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Cover Reveal and Giveaway: The Tycoon’s Reluctant Bride (BBW Romance - Billionaire Brothers 2) by Jenn Roseton

Release Date: May 2014


When city tycoon and part-time cowboy Alex Trask proposes to curvy Laura, she thinks he’s crazy. After all, they’ve only met once and haven’t even kissed!

But when he offers to help her company solve its cash flow problems and stave off bankruptcy, what other choice does she have?

Since he’ll only help her if she agrees to marry him, Laura becomes a whirlwind bride. Since one of Alex’s conditions is they have a real marriage, she risks her heart by falling in love with the enigmatic billionaire.

But will she ever discover the real reason Alex proposed? Could he ever fall in love with a curvy girl like her?


     His lips claimed hers, his tongue demanding immediate entry. Surrendering with a small sigh, Laura curled her arms around his neck as he deepened the kiss ...
   “The bed’s comfortable.” A sexy grin rumpled the corners of his mouth. “I come here whenever I can get away from the city.”
    Alone? Laura wanted to ask, but didn’t, in case she didn’t like the answer. A sudden thought occurred to her. What if … what if their definitions of marriage differed?
   “Alex.” She licked suddenly dry lips, barely aware that he’d caught the small movement and turned all his attention on her. “When … when you said a real marriage …” she paused. This was so awkward. Why on earth hadn’t she thought of this before she’d married him?
    “I meant a real marriage.” He pulled her towards him, until there was barely an inch of space separating their bodies.
    Finding it hard to think, let alone breathe, Laura tried again. “Yes, but what about … other people?”
    He scowled. “There won’t be any one else in our marriage, Laura,” he said firmly. “Just you and me.”
    Relief flooded through her. “Okay,” she whispered, allowing herself to relax in his embrace.
     The next instant, he tightened his arms around her. “I hope we’re clear on this point,” he growled.
   “Very,” she managed to utter, before he kissed her.

About the author:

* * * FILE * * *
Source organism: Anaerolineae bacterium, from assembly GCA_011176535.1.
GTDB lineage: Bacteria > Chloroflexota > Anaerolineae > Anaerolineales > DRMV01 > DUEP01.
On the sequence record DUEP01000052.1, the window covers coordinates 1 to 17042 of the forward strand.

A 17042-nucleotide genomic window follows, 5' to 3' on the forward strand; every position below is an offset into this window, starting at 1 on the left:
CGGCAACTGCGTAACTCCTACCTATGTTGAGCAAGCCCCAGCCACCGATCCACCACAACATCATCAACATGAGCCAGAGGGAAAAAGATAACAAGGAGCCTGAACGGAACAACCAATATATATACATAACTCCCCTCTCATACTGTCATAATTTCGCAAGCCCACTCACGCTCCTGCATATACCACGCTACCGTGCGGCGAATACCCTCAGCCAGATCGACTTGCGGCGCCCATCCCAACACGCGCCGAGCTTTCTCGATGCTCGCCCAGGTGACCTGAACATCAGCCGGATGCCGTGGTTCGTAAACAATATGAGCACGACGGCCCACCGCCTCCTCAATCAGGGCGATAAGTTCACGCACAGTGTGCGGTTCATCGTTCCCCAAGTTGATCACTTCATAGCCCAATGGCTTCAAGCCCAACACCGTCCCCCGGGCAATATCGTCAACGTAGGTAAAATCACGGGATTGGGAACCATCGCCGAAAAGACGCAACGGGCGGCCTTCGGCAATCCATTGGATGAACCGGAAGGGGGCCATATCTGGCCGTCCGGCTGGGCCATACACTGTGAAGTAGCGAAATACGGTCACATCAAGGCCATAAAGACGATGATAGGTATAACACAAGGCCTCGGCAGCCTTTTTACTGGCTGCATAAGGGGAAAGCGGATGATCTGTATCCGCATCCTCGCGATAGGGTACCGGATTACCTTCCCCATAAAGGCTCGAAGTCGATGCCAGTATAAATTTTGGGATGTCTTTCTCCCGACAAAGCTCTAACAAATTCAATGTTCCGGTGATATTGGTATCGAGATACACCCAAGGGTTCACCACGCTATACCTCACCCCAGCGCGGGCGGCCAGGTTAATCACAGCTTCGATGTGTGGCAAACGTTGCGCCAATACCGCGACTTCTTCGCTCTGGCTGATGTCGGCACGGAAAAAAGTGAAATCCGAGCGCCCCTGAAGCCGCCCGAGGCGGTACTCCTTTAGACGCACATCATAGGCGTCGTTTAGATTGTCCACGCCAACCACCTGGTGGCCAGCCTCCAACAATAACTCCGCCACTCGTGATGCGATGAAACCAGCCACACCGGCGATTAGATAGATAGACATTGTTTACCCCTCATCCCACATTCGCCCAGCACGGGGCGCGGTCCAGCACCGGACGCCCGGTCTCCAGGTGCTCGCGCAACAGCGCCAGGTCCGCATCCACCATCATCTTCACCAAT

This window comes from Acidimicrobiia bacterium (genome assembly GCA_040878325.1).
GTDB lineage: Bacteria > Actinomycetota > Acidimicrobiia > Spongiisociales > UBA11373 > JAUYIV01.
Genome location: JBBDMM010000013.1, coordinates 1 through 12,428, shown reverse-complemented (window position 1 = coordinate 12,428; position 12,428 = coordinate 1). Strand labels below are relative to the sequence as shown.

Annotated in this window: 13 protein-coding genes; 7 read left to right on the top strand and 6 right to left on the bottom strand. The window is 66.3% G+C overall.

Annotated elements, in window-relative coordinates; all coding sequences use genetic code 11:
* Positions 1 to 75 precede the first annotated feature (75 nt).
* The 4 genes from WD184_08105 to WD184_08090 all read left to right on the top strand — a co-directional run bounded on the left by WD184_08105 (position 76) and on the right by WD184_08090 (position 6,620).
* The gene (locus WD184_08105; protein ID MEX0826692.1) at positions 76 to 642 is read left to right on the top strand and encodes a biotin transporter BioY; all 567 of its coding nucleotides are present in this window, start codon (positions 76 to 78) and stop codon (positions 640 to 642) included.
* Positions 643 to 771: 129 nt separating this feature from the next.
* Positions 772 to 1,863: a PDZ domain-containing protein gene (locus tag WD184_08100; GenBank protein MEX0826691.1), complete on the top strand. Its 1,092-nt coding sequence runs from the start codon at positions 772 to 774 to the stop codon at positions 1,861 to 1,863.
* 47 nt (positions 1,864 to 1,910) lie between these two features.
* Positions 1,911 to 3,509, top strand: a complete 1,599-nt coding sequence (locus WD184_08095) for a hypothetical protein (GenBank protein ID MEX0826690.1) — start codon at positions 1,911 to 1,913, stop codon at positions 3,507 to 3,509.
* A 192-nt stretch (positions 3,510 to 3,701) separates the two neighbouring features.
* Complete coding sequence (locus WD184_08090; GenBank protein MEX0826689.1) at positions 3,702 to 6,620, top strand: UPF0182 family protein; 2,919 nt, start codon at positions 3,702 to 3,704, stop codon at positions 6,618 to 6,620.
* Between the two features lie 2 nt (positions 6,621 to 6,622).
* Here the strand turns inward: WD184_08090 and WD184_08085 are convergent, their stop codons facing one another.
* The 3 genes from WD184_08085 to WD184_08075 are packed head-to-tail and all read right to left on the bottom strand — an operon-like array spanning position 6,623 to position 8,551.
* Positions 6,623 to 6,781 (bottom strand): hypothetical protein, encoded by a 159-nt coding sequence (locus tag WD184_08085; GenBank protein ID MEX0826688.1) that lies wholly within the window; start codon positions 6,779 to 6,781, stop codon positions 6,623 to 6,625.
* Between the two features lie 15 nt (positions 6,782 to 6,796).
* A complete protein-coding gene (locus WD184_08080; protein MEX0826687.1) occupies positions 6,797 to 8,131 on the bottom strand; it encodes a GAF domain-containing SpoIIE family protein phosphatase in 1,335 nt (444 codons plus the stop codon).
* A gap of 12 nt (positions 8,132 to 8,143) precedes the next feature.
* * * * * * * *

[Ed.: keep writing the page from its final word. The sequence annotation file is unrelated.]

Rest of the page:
Jenn Roseton believes that romance and happy endings go together. When she’s not writing, she indulges in delicious gourmet chocolate.

Although she’s spent time in Wyoming, unfortunately she didn’t meet a sexy cowboy of her own.

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Cover Reveal organized by Book Enthusiast Promotions

Trailer Reveal: Aqua by M.A. George


Meet Layla McKelland:

Novelist (unpublished, but cut her some slack…seventeen is a bit early to despair),

Slightly neurotic introvert (Alright, let’s be honest…there’s no “slightly” about it),

International Woman of Mystery, and…

Okay, just scratch the bio.

The only real “mystery” in Layla’s life is why her father has never been on the scene. Or why her mother drags Layla to a new coastal home every year.

Nothing about the latest hometown seems too newsworthy…until a routine day at the beach leaves Layla questioning whether she’s read one too many paranormal fantasy novels. The plot thickens when a random guy claims to know things about her father—a bizarre claim he backs up with an equally impossible stunt. And Layla soon finds herself on the wrong side of a mysterious attempted drowning…on her own kitchen floor.

When all is done, Layla will attest that fact is far stranger than fiction. And nothing in real life is ever as transparent as it seems…Not even water.

About the author:
M. A. George is part proud mother of two adorable children, part super top secret agent…Oops, probably just lost that job.

Writing is what keeps her up into the wee hours of the night. Fortunately, she has a lot of energy (Read: caffeine is her friend). She has a bit of an obsession with music (It does a fantastic job of tuning out rambunctious children while she attempts to focus).

She sincerely hopes people out there enjoy reading her work as much as she enjoys writing it. And if anyone hears of work for a super top secret agent, she’s now available (Discretion guaranteed…).